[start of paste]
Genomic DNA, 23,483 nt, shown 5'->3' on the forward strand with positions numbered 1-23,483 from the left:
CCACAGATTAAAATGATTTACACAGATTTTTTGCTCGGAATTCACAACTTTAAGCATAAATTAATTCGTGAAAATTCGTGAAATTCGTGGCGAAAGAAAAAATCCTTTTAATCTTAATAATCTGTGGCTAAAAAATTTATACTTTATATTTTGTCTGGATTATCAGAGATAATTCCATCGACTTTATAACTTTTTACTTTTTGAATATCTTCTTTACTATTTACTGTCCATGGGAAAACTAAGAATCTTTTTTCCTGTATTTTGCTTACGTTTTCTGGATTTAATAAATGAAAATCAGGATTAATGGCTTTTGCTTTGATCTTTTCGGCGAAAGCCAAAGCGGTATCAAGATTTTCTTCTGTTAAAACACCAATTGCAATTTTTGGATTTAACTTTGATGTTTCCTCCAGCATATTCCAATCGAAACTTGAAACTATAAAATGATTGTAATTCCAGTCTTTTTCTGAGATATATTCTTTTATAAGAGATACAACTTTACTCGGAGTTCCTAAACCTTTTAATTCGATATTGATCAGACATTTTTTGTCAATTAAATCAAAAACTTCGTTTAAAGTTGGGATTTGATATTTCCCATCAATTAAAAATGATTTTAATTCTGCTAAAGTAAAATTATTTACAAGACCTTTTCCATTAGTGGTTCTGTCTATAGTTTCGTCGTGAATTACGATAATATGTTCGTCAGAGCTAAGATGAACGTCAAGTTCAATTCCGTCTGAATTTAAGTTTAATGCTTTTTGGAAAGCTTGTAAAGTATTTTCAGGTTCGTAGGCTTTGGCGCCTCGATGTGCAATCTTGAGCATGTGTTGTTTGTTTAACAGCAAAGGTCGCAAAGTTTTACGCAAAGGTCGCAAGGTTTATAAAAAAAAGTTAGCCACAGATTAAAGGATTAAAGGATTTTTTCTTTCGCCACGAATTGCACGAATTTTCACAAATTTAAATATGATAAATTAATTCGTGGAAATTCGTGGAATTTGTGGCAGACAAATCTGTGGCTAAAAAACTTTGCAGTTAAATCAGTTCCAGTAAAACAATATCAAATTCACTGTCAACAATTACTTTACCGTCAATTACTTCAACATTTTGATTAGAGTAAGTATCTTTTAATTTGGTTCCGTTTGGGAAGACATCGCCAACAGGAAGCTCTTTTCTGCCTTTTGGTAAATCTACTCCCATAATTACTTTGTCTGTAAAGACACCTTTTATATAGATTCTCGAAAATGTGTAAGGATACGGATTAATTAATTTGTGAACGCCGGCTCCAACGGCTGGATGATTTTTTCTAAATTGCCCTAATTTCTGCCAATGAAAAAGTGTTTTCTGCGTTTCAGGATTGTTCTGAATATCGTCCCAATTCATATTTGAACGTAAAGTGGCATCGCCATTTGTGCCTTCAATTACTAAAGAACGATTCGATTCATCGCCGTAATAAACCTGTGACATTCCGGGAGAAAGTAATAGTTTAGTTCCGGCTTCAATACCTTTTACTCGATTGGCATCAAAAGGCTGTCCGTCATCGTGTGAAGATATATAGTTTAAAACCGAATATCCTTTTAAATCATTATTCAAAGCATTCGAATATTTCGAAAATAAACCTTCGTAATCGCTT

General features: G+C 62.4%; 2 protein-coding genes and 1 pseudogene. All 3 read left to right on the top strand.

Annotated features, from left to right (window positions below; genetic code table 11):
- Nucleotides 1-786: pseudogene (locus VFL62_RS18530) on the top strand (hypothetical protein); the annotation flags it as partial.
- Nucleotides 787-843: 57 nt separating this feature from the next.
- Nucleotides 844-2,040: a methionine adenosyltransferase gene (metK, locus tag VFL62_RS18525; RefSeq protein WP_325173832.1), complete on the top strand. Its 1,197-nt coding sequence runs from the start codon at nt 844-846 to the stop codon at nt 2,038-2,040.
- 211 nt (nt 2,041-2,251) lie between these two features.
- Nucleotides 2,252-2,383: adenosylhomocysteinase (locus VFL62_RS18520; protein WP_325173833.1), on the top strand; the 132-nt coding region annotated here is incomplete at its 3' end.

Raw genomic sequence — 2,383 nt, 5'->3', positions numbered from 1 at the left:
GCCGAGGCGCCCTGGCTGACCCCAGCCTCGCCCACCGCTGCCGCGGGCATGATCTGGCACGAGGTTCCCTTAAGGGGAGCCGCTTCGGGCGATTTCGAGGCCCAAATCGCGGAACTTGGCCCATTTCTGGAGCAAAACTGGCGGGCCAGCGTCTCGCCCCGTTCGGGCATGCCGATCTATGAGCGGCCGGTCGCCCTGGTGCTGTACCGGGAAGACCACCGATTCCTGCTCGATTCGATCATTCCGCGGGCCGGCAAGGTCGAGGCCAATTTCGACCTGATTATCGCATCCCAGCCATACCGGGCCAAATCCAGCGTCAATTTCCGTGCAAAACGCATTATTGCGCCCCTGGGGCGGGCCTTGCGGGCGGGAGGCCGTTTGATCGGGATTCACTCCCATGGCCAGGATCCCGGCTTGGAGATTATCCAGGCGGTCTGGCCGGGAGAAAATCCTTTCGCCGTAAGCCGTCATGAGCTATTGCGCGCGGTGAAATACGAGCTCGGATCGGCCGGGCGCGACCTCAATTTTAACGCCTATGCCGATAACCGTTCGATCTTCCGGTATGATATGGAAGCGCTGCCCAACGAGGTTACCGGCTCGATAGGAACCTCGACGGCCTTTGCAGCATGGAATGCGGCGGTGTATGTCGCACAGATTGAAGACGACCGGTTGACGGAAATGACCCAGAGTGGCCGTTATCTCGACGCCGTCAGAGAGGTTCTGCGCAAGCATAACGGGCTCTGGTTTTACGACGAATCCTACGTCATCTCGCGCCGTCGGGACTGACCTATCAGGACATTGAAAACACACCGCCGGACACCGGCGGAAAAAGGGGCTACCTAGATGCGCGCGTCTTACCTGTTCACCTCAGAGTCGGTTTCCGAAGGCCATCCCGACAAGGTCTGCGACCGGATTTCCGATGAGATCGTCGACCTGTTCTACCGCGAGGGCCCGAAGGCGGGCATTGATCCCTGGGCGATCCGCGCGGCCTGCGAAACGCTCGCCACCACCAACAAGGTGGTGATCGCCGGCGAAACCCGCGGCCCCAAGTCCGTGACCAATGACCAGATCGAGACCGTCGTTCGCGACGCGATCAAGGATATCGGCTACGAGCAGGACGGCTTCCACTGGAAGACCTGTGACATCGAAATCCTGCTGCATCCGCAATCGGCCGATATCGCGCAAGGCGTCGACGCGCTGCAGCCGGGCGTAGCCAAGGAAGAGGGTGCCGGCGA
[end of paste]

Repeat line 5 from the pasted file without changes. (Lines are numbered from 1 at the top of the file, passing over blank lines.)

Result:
- Nucleotides 1-786: pseudogene (locus VFL62_RS18530) on the top strand (hypothetical protein); the annotation flags it as partial.